Dr. Fabio Gori 12:53 If you’re doing computational research, like I was doing, is a bit different. Because you can carry your laptop in an airplane and would still be working on your algorithm. As you said, it really depends on the field. But in general, I think you’re right. You do more actual research in the industry. Of course, it depends also on your career path. If you go for becoming a senior or C11 in a company. It depends also on the career path that you should take.
Dr. Fabio Gori 13:21 And I think to keep it in mind, so that’s a big issue. But it still depends on the field that when you are doing innovation, there is an obvious like “The Ghost of a Hobbs” event are becoming obsolete. Like, what you know would become obsolete. Depends a lot on the field, depends on what your knowledge somehow and trying to have a local … I mean, regarding mathematics, my mathematical knowledge it doesn’t get that much obsolete. That’s a good asset for studying mathematics.
Dr. Fabio Gori 13:50 But still, like the programming languages using now, they’re not the ones used 10 years ago, when I saw my PhD for sure. Although, like eight years ago maybe, but like the libraries has changed, so there is this continuous innovation. Somehow, you have to keep it updated, this takes energy and effort. It also depends on the field. I know in some companies, for example in IT, the standard path is that after a certain point, programmers become managers for example.
Natalia Bielczyk 14:21 Indeed. Just a quick question about programming then. Are there any other programming languages that are important for today’s data science then Python?
Dr. Fabio Gori 14:35 I mean, R is still important; depends a lot in the field what you’re working on. In biotech, it’s still very important because uses Bioconductor. These collections of libraries. The libraries are what matters essentially. Although, I honestly prefer Python than R.
Dr. Fabio Gori 14:54 But there is an emerging language that is Julia. I haven’t used it yet. But I’m really tempted on trying to move to that. Partially, for the speed. But also, because of what I heard about the way it structures the code. It has some features that are really, really helpful, that are better than object oriented, for example, or a pure functional setting.
Dr. Fabio Gori 15:17 That’s one language, but for now, Python is still staying. Again, the advantage of Python is that it’s somehow the best or the second choice in many fields. Whatever you’re doing, there is a library, which is quite okay. The reason why during my PhD, I started with MATLAB and then I moved to Python. Because in MATLAB, you couldn’t really do bioinformatics.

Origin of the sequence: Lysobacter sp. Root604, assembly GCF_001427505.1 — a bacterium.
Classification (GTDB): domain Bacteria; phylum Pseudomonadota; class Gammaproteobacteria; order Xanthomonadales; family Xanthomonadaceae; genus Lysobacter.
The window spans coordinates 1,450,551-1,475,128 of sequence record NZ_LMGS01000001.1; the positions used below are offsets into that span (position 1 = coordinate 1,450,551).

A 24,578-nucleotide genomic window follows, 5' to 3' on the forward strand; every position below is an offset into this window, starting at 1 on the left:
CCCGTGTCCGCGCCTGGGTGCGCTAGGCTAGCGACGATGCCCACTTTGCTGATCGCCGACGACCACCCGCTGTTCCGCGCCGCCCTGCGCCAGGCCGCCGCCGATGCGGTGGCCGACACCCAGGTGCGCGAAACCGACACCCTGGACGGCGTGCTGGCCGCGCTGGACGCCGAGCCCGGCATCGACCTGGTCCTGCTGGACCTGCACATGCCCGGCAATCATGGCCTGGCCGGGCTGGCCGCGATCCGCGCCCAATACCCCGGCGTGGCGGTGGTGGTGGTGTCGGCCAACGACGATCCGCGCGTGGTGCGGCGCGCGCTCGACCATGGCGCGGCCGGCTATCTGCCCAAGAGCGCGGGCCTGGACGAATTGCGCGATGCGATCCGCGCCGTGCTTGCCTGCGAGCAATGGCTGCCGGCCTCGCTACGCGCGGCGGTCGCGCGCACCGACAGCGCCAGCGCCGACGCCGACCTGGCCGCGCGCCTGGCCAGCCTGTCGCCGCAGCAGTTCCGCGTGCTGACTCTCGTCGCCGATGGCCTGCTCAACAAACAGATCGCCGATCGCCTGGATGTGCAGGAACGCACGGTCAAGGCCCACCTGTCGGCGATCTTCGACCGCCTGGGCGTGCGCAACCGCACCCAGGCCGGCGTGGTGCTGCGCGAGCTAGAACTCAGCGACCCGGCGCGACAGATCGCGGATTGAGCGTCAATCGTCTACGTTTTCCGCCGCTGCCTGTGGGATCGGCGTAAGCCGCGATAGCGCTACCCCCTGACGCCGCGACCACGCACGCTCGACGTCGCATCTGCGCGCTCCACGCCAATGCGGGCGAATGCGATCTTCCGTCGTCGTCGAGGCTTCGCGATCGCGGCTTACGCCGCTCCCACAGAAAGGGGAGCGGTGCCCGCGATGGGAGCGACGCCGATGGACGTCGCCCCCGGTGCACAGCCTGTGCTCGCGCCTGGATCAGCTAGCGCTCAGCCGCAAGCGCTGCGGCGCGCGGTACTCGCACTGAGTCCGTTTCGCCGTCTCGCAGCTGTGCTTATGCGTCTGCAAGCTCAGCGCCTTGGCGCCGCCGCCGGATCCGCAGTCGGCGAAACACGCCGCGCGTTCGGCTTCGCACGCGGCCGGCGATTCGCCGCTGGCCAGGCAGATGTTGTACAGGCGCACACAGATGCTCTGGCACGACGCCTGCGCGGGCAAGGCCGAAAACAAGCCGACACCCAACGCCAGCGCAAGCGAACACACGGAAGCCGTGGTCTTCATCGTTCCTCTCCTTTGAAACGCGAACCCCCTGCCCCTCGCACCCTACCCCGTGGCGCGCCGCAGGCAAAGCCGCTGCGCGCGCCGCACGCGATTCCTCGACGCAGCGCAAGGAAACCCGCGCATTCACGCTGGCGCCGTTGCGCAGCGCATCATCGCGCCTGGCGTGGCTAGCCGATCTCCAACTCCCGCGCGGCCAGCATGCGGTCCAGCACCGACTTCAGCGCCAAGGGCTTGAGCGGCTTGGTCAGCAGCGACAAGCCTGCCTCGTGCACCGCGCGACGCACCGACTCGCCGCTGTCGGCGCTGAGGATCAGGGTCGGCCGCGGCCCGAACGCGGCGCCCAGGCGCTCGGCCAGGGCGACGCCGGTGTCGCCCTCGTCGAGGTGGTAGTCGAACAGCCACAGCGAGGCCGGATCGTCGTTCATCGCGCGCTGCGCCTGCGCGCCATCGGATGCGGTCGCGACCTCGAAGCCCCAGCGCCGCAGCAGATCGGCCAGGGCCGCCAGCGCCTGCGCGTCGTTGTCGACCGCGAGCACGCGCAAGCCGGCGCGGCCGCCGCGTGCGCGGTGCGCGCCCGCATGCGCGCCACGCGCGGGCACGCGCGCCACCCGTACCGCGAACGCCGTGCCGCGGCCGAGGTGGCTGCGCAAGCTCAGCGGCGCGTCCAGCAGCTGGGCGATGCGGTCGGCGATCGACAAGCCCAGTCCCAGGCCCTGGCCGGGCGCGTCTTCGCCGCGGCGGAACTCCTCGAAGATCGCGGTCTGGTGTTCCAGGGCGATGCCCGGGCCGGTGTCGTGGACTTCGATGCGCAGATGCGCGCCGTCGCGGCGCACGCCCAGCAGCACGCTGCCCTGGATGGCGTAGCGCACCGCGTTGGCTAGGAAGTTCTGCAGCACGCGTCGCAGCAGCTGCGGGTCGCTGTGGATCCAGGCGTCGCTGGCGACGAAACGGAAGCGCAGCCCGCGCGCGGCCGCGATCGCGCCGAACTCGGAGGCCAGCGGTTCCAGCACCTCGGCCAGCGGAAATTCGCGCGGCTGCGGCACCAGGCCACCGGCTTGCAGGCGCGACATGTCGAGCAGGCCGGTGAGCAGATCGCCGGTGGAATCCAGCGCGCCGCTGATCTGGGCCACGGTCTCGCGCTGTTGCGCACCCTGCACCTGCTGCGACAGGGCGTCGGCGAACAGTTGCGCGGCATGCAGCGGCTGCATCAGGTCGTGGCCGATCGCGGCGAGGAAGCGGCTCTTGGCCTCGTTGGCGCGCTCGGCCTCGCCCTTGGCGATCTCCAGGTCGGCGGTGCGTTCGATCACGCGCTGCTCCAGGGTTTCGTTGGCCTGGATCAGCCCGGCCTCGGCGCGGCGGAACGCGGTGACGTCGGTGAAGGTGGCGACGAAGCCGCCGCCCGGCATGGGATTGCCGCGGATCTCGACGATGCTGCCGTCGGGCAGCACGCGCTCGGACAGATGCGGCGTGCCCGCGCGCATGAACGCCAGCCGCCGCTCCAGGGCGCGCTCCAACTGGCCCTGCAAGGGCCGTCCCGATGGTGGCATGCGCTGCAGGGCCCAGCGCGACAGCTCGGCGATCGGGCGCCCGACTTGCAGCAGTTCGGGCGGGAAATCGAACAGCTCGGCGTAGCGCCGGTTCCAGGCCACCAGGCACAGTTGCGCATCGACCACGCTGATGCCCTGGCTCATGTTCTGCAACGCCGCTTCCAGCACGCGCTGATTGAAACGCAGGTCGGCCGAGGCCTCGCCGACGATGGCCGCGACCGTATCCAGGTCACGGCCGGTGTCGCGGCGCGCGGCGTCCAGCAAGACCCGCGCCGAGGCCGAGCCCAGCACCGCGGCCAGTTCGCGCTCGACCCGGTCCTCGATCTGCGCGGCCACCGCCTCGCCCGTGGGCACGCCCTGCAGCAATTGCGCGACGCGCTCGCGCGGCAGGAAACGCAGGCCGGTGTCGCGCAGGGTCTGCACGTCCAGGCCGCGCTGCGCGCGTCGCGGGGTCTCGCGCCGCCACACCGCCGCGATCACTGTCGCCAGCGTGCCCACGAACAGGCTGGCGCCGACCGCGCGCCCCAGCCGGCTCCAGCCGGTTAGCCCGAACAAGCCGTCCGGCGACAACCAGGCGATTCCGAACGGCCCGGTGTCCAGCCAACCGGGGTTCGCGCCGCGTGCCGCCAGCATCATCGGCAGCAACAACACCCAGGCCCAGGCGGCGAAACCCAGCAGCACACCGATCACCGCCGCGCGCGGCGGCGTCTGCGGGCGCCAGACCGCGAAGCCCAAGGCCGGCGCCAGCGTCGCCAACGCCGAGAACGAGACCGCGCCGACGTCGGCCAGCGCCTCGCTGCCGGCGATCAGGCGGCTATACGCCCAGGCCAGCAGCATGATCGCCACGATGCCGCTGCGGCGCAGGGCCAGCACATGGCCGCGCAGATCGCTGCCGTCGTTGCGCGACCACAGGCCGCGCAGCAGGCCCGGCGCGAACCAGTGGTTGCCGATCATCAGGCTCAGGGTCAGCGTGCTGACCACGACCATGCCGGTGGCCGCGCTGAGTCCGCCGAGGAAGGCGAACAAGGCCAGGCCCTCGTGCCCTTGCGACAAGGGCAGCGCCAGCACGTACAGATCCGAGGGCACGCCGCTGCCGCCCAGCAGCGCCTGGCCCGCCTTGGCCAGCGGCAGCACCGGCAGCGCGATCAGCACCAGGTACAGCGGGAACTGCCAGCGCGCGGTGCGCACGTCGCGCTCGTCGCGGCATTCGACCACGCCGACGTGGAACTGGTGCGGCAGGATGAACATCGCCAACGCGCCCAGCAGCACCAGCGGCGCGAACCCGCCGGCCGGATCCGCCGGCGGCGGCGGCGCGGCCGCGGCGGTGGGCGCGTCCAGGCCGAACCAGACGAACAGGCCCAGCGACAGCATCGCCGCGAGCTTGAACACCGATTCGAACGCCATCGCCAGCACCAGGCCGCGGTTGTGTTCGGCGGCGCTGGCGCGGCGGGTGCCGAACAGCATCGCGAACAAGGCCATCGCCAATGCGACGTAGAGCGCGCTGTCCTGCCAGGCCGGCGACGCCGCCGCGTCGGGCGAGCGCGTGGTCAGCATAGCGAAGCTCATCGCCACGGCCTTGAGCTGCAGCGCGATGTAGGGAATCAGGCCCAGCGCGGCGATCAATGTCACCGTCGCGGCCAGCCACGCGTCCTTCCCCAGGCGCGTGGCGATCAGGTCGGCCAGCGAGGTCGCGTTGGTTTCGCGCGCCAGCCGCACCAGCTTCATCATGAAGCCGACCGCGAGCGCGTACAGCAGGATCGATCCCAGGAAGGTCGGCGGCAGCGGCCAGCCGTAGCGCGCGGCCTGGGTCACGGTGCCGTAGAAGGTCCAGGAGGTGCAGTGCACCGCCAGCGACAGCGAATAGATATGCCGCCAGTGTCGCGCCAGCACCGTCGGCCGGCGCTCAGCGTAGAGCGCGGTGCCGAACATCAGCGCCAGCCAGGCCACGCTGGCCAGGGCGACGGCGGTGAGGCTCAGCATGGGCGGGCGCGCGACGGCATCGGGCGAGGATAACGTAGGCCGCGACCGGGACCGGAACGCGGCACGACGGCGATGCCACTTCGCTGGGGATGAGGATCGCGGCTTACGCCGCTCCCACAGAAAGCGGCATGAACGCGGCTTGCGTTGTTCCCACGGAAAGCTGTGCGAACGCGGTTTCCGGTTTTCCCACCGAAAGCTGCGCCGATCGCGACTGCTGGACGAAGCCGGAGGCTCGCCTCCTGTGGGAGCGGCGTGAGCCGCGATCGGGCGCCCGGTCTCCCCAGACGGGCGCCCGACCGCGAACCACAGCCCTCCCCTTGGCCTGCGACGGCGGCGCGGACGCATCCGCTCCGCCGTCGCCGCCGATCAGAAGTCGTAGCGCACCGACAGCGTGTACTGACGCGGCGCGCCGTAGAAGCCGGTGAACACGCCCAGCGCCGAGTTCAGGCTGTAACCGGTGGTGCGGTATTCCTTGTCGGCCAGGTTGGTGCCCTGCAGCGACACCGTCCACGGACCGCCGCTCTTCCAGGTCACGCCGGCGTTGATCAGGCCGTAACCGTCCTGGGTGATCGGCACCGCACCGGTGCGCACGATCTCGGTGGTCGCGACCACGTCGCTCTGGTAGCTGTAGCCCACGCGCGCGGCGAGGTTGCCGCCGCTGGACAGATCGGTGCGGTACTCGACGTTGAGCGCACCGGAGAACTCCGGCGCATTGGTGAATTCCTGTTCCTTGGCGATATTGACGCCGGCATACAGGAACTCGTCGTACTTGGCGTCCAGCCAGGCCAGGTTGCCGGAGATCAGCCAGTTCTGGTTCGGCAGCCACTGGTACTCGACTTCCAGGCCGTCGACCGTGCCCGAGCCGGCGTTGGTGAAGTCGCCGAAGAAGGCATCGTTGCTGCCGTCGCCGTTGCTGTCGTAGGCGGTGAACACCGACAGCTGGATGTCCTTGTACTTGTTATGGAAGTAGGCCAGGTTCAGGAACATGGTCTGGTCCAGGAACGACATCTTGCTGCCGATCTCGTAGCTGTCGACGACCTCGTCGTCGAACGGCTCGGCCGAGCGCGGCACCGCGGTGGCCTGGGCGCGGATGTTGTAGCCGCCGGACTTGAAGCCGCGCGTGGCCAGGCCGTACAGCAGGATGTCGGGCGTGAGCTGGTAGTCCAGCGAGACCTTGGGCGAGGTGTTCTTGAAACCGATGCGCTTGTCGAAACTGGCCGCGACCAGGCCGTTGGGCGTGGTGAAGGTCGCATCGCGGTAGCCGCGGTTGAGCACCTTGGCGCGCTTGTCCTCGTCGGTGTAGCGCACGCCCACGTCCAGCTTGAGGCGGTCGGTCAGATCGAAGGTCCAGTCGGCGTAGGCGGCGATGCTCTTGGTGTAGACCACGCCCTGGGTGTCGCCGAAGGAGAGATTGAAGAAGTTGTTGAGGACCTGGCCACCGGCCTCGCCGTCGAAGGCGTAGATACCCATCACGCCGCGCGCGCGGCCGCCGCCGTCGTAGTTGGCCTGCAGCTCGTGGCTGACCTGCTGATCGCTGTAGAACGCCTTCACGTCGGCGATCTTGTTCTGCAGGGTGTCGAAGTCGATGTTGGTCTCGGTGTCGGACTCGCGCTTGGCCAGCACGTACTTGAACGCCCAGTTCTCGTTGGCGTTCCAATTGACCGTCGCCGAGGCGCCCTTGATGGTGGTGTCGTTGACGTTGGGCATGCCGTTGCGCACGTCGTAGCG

Dr. Fabio Gori 15:37 And in Python, although it was the beginning, you could definitely do. I mean, the radiator was NumPy, so this is a computational library. There was no real library for machine learning at the time. But still, it was much better than if we do work in MATLAB. And plus, there was really quite robust library for bioinformatics.
Dr. Fabio Gori 15:56 I really felt like that by switching to Python, thanks to the libraries it had, I could do everything I needed to do. That’s why I stayed there. As I said, I see Julia, I think could emerge like in five years would really be something.
Natalia Bielczyk 16:15 Okay, well, that’s good to know. You know, maybe some viewers who are watching this episode, maybe you will get inspired to check Julia, and check what it is. I personally, never tried Julia. I don’t feel like I have an opinion here. Okay, great. Could you tell us now a little bit more about the data science market at the moment?
Natalia Bielczyk 16:41 Because data science is like a very hot topic and it’s one of the areas where most PhDs look towards after; once they ponder options. Definitely, there are some groups of jobs or groups of techniques you might be specializing in. Or perhaps the data scientist is supposed to be able to analyze all kinds of datasets. I presume, not. Can you come up with a systematic analysis of how this data science market, job market, looks like?
Dr. Fabio Gori 17:26 I will say that the science market is evolving in three different directions. This is what I read in a post but it was convincing. Somehow like, these generic figures that people missed from academia is branching in three directions. One is the AI researcher. Somebody who’s really developing new algorithm, prototyping new algorithm.